Celebrating a revolution with a revolution

As I see it, America started “celebrating” this year’s Fourth of July holiday on May 26, when the first protesters took to the streets of Minneapolis to denounce the police murder of George Floyd. Those earliest actions have since led to nearly 5,000 protests in 2,500 towns and cities with an estimated 20 million people participating. It is, simply put, the most massive protest movement in the history of the nation and it is revolutionary, a fitting tribute to our Founders.

The revolution that is taking place in our streets, in our schools, in our churches, in our homes, is not the armed revolution of popular imagination. It is instead a revolution of values, the very sort of revolution called for by Martin Luther King, Jr. in his famous Riverside Church speech in April of 1967.

“[W]e as a nation must undergo a radical revolution of values. We must rapidly begin … the shift from a thing-oriented society to a person-oriented society. When machines and computers, profit motives and property rights, are considered more important than people, the giant triplets of racism, extreme materialism, and militarism are incapable of being conquered.”

The sheer scale and breadth of the movement are the prime indicator of a revolution of values. Never before have so many people from so many walks of life felt compelled to embrace anti-racism in such a public way. At the same time, opinion polls clearly show widespread support among those not in the streets for the ideals being espoused by those who are in the streets.

The continuing protests take on the full triplet of King’s “three evils”, a phrase he turned to again and again. Most prominently, of course, the protests are aimed at the systemic racism that plagues our country, as it has for its entire history. Quite obviously, the protests are also a denunciation of militarism.  But the protests also target economic inequality (King used “extreme materialism” in the Riverside speech, “poverty” in others, “economic exploitation” in yet others). The call to defund the police is, at heart, a demand to redistribute the wealth.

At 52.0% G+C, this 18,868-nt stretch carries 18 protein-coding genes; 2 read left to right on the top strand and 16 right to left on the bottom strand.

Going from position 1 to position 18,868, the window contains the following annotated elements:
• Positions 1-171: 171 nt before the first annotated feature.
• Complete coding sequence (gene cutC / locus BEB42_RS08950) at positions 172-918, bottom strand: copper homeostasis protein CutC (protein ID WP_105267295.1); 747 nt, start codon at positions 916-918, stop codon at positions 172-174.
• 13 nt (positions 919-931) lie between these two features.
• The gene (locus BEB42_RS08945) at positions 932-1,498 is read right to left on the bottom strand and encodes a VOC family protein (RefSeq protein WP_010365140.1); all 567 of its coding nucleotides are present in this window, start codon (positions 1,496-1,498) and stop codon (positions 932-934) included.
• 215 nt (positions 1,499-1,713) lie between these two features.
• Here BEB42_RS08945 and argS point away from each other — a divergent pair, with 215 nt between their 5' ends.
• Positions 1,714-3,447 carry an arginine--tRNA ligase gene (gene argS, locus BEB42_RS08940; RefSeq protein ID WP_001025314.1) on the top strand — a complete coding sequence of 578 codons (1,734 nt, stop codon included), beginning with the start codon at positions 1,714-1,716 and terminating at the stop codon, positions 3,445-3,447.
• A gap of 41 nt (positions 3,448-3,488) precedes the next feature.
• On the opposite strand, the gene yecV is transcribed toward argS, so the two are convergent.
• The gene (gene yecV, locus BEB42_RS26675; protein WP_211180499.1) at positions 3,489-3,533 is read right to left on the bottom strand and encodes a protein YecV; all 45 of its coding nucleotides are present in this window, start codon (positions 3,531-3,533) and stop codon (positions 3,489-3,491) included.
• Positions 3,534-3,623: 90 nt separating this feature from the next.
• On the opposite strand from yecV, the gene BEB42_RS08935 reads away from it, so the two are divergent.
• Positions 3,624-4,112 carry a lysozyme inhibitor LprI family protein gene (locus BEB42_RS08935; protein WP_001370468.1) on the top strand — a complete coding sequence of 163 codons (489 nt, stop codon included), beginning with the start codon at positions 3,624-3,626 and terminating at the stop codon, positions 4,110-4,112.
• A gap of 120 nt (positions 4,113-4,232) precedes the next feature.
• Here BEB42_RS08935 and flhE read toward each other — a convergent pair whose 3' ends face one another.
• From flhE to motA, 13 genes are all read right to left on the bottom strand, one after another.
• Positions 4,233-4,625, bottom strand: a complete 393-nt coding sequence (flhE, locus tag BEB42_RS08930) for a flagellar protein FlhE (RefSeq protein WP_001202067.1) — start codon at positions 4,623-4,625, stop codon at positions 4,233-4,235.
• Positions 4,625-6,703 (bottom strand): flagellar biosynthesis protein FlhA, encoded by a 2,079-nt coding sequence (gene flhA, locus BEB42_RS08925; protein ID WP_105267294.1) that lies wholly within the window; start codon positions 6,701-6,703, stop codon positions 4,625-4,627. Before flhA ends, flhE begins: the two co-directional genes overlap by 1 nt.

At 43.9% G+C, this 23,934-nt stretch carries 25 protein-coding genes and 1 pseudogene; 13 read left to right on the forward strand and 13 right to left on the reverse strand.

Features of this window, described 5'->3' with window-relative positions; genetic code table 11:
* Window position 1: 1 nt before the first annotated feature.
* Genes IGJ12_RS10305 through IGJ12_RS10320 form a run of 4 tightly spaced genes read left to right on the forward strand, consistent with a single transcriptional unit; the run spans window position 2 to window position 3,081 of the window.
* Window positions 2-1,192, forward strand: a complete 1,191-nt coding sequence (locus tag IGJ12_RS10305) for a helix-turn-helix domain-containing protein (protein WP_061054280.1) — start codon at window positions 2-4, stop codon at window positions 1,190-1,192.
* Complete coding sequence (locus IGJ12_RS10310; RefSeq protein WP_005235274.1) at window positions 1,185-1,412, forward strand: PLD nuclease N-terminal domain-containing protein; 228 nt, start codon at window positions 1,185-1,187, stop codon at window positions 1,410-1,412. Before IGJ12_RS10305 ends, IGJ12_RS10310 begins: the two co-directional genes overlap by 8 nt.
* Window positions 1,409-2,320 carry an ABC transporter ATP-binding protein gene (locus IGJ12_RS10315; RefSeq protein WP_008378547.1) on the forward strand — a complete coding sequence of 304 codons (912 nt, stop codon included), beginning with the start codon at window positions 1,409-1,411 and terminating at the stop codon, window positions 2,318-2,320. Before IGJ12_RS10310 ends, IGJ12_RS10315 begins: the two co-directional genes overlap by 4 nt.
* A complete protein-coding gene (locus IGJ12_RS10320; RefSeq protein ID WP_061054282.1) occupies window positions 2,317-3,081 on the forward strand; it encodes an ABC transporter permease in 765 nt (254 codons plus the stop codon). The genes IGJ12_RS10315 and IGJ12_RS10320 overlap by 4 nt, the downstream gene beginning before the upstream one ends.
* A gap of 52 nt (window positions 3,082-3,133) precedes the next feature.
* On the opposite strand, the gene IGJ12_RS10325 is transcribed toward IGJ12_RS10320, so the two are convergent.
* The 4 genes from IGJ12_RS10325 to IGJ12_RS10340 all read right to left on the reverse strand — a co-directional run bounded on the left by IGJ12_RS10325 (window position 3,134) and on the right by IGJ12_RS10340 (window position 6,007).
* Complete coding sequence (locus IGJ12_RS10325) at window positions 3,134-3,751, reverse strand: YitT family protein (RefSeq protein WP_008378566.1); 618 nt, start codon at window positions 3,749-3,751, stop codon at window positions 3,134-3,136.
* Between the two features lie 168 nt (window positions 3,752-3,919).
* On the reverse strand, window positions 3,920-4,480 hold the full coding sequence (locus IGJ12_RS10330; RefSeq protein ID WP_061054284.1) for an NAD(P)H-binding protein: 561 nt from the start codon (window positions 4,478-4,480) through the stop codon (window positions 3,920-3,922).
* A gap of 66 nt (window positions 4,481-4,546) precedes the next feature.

I don’t see the protests losing steam. Just today over a dozen major cities saw huge protests in place of July 4th picnics. And the protests certainly won’t wilt in the face of a president who has clearly decided that campaigning against this revolution of values is his ticket to a second term. On the contrary, the protests will be energized by Trump’s own racism and divisiveness. That is the nature of a revolution of values.

This revolution is a fine gift we have given ourselves as we mark this 244th anniversary of our declaration that “it is the Right of the People to alter or to abolish” a destructive government. It is a most fitting way to “celebrate” that anniversary. Happy Fourth of July.

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